• I had issues with GetFileNameWithoutExtension() so I removed the logging lines and it worked perfectly. It even works fine as <ExecAsync Condition=" '$(Configuration)|$(Platform)' == 'Release|x64' ".... Thanks !
    – CAD bloke
    May 13, 2018 at 3:36
  • This is a fantastic answer. Thanks a lot May 17, 2020 at 8:42
  • 4
    Note that for .NET Core projects you need to adjust the task factory and the assembly file like this: <UsingTask TaskName="ExecAsync" TaskFactory="RoslynCodeTaskFactory" AssemblyFile="$(MSBuildToolsPath)\Microsoft.Build.Tasks.Core.dll">
    – 0xced
    May 28, 2020 at 9:08
8

You can't do it with the native Exec. But you can write your own that fires asynchronously, as in this example:

  public class AsyncExec : Exec {
    protected override int ExecuteTool(string pathToTool,
                                       string responseFileCommands,
                                       string commandLineCommands) {
      Process process = new Process();
      process.StartInfo = GetProcessStartInfo(pathToTool, commandLineCommands);
      process.Start();
      return 0;
    }

    protected virtual ProcessStartInfo GetProcessStartInfo(string executable,
                                                           string arguments) {
      if (arguments.Length > 0x7d00) {
        this.Log.LogWarningWithCodeFromResources("ToolTask.CommandTooLong", new object[] { base.GetType().Name });
      }
      ProcessStartInfo startInfo = new ProcessStartInfo(executable, arguments);
      startInfo.WindowStyle = ProcessWindowStyle.Hidden;
      startInfo.CreateNoWindow = true;
      startInfo.UseShellExecute = true;
      string workingDirectory = this.GetWorkingDirectory();
      if (workingDirectory != null) {
        startInfo.WorkingDirectory = workingDirectory;
      }
      StringDictionary environmentOverride = this.EnvironmentOverride;
      if (environmentOverride != null) {
        foreach (DictionaryEntry entry in environmentOverride) {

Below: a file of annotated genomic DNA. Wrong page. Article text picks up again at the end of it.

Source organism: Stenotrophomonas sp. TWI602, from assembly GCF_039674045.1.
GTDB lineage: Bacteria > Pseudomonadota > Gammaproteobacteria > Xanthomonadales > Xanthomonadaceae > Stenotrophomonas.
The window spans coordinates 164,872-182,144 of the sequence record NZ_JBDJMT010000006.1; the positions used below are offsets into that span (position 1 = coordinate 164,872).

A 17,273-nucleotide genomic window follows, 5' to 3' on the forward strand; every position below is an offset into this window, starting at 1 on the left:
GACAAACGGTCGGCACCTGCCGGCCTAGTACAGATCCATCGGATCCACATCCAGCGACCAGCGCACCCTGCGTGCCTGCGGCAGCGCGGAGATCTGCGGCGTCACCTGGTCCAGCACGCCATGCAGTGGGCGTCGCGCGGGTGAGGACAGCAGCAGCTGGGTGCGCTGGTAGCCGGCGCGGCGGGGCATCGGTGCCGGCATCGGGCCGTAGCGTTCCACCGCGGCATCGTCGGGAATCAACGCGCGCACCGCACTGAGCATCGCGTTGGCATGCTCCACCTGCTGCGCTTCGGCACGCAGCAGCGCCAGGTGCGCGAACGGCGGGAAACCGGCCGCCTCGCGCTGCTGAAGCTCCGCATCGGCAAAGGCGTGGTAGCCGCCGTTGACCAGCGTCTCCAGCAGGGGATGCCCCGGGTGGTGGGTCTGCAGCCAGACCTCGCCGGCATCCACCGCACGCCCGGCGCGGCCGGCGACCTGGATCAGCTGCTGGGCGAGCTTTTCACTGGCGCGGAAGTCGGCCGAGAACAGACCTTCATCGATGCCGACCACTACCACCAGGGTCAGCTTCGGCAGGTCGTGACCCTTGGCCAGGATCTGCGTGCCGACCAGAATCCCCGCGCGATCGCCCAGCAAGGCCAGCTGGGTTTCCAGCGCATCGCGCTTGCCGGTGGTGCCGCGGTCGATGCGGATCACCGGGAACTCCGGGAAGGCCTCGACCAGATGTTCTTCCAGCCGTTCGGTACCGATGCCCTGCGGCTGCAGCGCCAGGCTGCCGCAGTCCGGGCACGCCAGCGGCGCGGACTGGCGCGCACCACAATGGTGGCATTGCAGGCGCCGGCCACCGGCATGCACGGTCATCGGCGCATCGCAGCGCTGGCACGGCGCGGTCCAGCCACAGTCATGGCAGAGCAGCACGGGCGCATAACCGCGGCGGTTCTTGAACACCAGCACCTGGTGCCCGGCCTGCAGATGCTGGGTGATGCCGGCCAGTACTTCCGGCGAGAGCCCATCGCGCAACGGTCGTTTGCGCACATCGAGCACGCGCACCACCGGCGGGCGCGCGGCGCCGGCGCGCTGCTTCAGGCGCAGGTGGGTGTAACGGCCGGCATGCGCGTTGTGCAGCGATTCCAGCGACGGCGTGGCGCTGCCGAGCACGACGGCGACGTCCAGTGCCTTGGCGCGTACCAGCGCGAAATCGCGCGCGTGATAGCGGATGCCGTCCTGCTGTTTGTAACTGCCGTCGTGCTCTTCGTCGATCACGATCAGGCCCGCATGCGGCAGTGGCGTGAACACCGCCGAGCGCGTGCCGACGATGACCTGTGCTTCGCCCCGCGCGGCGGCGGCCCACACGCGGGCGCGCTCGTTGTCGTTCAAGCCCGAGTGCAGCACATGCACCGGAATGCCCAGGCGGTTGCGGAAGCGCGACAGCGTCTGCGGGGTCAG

startInfo.EnvironmentVariables.Remove(entry.Key.ToString());
          startInfo.EnvironmentVariables.Add(entry.Key.ToString(), entry.Value.ToString());
        }
      }
      return startInfo;
    }
  }

which you can then run with:

<AsyncExec Command="..." />
2
  • Great answer if this ends up being my only option. Was hoping to avoid it though.
    – Rob
    Mar 5, 2010 at 18:37
  • 1
    Note you could include this code inline without needing to compile a separate DLL with MSBuild 4.0 Inline tasks (msdn.microsoft.com/en-us/library/dd722601.aspx) (EDIT: Ignore me, I see Luke mentions this in another answer!) Nov 25, 2014 at 11:52
5

Answered at Starting a program with MSBuild/Web Deployment Project and not waiting for it

<Exec Command="..." Timeout="2000"></Exec>
3
  • 2
    You should also set ContinueOnError="true" if you don't want the task to signal an error when it timesout.
    – Lewis Jubb
    May 30, 2013 at 12:59
  • @LewisJubb Could you explain further? For me, it only gives a warning anyway, and that seems to have no effect. What version of MS build are you using? May 21, 2014 at 21:00
  • 4
    Looks like the process is killed, when the timeout occurs. This might not be what you want.
    – Nikolaj
    Jul 27, 2017 at 11:28
5

Try AsyncExec in MSBuild Extension Pack.

1
3

The Command in Exec is placed in a batch file and executed. So you can use the "start" keyword in the Command just the same as in a console window. That will do the trick.

1
  • 2
    This does not seem to work, in my experience. I suspect the task is preventing it somehow. Feb 13, 2013 at 18:11